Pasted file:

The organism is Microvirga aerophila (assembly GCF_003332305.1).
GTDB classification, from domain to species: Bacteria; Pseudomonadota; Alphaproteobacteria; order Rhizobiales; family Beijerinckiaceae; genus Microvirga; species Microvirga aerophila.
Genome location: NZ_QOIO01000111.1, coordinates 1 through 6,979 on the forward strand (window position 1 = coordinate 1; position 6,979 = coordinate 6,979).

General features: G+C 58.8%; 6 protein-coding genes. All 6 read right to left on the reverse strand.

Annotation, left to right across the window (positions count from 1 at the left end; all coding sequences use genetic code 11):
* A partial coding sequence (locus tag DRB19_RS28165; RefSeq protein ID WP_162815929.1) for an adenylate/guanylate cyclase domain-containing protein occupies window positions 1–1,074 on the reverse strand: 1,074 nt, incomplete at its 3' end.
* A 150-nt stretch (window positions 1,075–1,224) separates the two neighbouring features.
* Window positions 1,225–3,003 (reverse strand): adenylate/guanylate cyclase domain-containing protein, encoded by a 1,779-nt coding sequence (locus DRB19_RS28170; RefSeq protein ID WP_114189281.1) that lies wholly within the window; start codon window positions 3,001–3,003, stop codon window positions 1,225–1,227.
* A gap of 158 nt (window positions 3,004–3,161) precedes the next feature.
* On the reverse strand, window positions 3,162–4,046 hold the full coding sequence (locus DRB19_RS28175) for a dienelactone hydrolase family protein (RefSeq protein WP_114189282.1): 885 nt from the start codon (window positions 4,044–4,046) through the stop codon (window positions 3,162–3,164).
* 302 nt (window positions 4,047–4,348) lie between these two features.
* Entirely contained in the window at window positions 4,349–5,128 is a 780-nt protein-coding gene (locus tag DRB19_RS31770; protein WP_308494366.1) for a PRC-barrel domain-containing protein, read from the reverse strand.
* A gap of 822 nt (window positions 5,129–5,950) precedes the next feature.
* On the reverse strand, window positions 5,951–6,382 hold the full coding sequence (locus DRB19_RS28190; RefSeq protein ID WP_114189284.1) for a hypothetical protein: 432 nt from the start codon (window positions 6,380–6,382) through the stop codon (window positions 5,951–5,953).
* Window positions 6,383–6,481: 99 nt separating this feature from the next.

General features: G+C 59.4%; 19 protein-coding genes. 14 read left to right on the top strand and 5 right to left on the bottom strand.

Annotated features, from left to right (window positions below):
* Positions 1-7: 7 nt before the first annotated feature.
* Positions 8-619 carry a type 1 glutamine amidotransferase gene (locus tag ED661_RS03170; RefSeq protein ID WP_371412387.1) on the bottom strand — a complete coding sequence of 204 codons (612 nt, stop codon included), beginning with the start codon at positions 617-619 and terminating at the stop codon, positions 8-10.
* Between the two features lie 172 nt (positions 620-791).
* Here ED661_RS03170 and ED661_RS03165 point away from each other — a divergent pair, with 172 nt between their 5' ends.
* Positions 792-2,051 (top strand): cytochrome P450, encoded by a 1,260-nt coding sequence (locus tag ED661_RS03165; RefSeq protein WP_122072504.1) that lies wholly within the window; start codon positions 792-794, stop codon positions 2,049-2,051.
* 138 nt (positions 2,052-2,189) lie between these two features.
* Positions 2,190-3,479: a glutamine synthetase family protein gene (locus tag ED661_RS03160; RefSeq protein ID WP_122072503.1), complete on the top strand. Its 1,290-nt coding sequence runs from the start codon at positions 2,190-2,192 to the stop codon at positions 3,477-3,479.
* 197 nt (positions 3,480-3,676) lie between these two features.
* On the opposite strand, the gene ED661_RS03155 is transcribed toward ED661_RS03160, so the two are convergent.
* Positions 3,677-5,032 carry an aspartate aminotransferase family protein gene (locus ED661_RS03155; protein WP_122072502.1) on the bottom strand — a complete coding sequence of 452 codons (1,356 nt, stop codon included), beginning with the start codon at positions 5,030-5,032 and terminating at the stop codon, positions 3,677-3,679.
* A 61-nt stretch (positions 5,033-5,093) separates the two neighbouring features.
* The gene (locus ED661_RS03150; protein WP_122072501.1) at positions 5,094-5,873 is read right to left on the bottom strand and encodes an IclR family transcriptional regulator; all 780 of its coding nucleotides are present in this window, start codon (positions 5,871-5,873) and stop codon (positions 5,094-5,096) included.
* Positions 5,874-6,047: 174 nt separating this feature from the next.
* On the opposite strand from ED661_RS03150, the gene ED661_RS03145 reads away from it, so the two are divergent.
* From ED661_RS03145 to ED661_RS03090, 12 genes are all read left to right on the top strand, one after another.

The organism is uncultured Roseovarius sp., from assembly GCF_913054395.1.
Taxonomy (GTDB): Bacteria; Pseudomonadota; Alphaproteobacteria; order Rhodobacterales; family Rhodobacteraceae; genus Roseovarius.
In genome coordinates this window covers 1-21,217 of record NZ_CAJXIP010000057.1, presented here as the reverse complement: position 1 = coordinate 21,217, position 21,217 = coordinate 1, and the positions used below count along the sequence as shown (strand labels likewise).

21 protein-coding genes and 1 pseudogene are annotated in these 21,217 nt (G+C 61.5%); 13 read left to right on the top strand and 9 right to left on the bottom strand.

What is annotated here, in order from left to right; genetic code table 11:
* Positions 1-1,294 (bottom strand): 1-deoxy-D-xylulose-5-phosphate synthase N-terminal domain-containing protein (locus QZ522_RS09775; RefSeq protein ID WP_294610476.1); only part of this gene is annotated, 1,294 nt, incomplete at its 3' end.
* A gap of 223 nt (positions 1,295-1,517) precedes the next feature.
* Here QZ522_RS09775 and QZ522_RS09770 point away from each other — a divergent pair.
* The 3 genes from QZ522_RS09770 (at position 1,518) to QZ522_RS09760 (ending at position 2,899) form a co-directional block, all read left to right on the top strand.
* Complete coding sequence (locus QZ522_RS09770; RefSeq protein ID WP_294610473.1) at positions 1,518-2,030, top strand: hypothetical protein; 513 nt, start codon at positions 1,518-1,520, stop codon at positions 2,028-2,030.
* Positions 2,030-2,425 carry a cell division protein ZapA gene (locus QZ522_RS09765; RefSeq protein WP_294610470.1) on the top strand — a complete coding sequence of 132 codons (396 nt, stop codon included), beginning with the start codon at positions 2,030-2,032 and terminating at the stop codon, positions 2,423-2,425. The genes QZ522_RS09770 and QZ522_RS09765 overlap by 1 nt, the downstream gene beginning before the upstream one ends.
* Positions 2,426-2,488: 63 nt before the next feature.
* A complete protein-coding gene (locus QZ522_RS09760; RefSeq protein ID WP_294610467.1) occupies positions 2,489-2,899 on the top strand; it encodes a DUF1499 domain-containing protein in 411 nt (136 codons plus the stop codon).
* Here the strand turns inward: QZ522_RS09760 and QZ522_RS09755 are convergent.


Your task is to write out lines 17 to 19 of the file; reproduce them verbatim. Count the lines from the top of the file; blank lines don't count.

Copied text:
Annotated features, from left to right (window positions below):
* Positions 1-7: 7 nt before the first annotated feature.
* Positions 8-619 carry a type 1 glutamine amidotransferase gene (locus tag ED661_RS03170; RefSeq protein ID WP_371412387.1) on the bottom strand — a complete coding sequence of 204 codons (612 nt, stop codon included), beginning with the start codon at positions 617-619 and terminating at the stop codon, positions 8-10.